The Guardian has a really interesting article on organ donation which interviews everyone involved in the donor trail, from the mother who chose to donate her son’s organs, to the recipient, the transplant surgeon and on up to the top transplant person in the Department of Health.
It’s an enlightening read, revealing all sides of the debate on increasing the availability of organs for transplant, which is currently going on in the UK. The government is in favour of an opt-out system where you are assumed by default to be an organ donor unless you specifically choose not to be, though that has the potential to be extremely hard on grieving family members.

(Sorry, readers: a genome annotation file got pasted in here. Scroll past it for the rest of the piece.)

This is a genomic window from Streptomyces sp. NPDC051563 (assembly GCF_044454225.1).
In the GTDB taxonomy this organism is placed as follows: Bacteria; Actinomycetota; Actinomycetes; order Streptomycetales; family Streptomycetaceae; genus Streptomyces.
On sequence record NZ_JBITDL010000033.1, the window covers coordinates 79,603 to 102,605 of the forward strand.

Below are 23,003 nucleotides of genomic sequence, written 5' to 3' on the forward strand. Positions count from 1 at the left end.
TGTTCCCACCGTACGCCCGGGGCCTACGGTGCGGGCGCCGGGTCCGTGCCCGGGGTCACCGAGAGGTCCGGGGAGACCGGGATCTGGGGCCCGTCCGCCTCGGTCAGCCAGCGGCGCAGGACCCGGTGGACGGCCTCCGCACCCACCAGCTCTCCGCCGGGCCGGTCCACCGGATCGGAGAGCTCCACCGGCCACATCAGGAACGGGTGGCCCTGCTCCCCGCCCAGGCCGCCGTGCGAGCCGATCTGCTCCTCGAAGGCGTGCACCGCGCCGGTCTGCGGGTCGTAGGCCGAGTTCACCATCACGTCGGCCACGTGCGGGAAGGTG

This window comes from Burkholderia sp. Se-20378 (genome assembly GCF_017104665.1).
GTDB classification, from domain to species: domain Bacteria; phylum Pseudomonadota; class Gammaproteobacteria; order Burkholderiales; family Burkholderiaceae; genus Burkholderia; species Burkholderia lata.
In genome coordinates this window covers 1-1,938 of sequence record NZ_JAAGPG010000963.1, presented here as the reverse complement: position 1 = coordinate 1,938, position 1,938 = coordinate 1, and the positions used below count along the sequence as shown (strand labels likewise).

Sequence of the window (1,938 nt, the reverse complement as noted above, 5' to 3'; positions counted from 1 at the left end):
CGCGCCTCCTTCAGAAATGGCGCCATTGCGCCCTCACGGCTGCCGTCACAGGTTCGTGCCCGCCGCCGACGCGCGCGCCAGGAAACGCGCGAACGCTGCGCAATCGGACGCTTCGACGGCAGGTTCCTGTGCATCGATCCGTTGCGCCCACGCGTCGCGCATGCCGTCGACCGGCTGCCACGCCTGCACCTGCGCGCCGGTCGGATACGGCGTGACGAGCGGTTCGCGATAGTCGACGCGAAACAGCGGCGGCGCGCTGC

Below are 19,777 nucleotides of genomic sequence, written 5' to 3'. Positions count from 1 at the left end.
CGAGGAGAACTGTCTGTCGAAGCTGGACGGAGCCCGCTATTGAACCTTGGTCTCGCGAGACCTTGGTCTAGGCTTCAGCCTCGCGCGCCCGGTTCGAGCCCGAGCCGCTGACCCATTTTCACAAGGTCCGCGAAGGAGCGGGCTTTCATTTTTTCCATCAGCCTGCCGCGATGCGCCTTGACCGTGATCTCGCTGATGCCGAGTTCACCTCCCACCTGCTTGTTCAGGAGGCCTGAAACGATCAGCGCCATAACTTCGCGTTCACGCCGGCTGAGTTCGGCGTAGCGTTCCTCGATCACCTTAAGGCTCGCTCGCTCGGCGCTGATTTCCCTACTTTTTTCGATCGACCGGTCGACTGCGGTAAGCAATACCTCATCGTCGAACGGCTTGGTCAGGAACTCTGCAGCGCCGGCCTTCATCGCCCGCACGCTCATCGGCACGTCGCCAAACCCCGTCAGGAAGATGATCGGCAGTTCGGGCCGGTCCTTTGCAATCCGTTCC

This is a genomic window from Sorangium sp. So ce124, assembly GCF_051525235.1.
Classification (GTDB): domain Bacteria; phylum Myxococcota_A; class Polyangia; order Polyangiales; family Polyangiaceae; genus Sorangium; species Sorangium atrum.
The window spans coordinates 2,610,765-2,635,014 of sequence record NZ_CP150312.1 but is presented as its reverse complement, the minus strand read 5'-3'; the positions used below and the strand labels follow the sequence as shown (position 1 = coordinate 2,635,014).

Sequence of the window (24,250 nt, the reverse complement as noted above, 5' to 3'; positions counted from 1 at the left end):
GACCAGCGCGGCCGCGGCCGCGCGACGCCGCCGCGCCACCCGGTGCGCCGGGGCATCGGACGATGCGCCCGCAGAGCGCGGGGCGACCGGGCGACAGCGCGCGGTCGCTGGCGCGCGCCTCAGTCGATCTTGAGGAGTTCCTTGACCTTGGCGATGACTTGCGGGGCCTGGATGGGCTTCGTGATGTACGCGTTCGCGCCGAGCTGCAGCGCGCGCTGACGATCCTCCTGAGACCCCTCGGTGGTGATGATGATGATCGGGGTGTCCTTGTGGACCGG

A preferable system, which gets a mention in the article, is the one employed here in Australia. When you apply for, or renew, a driving licence, you are given the option of ticking a box assenting to the donation of your organs. You’re also given the option of choosing to only donate certain organs.
Ticking this box results in your licence stating that you are an organ donor, and is legally binding in the event of your death, overriding the wishes of your family. It seems a far more sensible solution as the wishes of the deceased are upheld, which is infinitely preferable than having a bureaucratic decision foist upon a grieving family.
I ticked the box. Might as well, I certainly won’t be needing my organs after death.